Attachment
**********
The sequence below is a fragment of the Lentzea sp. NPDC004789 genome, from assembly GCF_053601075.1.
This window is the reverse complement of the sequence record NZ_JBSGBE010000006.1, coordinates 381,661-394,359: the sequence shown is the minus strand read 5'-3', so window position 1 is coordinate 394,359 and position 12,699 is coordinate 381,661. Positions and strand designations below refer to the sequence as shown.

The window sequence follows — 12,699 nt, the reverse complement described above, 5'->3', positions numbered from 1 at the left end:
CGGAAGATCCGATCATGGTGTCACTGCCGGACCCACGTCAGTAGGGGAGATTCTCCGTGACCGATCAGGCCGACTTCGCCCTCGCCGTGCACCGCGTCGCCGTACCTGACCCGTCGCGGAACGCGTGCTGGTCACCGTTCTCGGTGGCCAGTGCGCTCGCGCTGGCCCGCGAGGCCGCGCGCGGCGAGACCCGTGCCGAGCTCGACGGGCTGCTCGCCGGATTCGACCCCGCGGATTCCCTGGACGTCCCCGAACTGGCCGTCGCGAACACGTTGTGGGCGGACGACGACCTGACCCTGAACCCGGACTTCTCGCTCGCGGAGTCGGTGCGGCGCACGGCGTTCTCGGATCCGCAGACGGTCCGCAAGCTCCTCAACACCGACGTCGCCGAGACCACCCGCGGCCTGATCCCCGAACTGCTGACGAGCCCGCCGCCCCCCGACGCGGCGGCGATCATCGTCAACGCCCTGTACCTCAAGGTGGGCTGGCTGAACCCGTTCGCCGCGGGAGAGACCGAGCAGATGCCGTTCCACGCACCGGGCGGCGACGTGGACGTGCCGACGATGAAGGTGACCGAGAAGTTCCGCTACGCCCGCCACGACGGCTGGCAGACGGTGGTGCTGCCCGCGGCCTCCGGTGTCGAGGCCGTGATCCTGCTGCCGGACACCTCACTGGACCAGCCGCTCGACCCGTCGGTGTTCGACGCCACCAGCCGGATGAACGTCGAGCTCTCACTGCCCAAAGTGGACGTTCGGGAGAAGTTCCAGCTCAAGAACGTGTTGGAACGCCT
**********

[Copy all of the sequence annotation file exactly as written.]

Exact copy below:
The sequence below is a fragment of the Lentzea sp. NPDC004789 genome, from assembly GCF_053601075.1.
This window is the reverse complement of the sequence record NZ_JBSGBE010000006.1, coordinates 381,661-394,359: the sequence shown is the minus strand read 5'-3', so window position 1 is coordinate 394,359 and position 12,699 is coordinate 381,661. Positions and strand designations below refer to the sequence as shown.

The window sequence follows — 12,699 nt, the reverse complement described above, 5'->3', positions numbered from 1 at the left end:
CGGAAGATCCGATCATGGTGTCACTGCCGGACCCACGTCAGTAGGGGAGATTCTCCGTGACCGATCAGGCCGACTTCGCCCTCGCCGTGCACCGCGTCGCCGTACCTGACCCGTCGCGGAACGCGTGCTGGTCACCGTTCTCGGTGGCCAGTGCGCTCGCGCTGGCCCGCGAGGCCGCGCGCGGCGAGACCCGTGCCGAGCTCGACGGGCTGCTCGCCGGATTCGACCCCGCGGATTCCCTGGACGTCCCCGAACTGGCCGTCGCGAACACGTTGTGGGCGGACGACGACCTGACCCTGAACCCGGACTTCTCGCTCGCGGAGTCGGTGCGGCGCACGGCGTTCTCGGATCCGCAGACGGTCCGCAAGCTCCTCAACACCGACGTCGCCGAGACCACCCGCGGCCTGATCCCCGAACTGCTGACGAGCCCGCCGCCCCCCGACGCGGCGGCGATCATCGTCAACGCCCTGTACCTCAAGGTGGGCTGGCTGAACCCGTTCGCCGCGGGAGAGACCGAGCAGATGCCGTTCCACGCACCGGGCGGCGACGTGGACGTGCCGACGATGAAGGTGACCGAGAAGTTCCGCTACGCCCGCCACGACGGCTGGCAGACGGTGGTGCTGCCCGCGGCCTCCGGTGTCGAGGCCGTGATCCTGCTGCCGGACACCTCACTGGACCAGCCGCTCGACCCGTCGGTGTTCGACGCCACCAGCCGGATGAACGTCGAGCTCTCACTGCCCAAAGTGGACGTTCGGGAGAAGTTCCAGCTCAAGAACGTGTTGGAACGCCT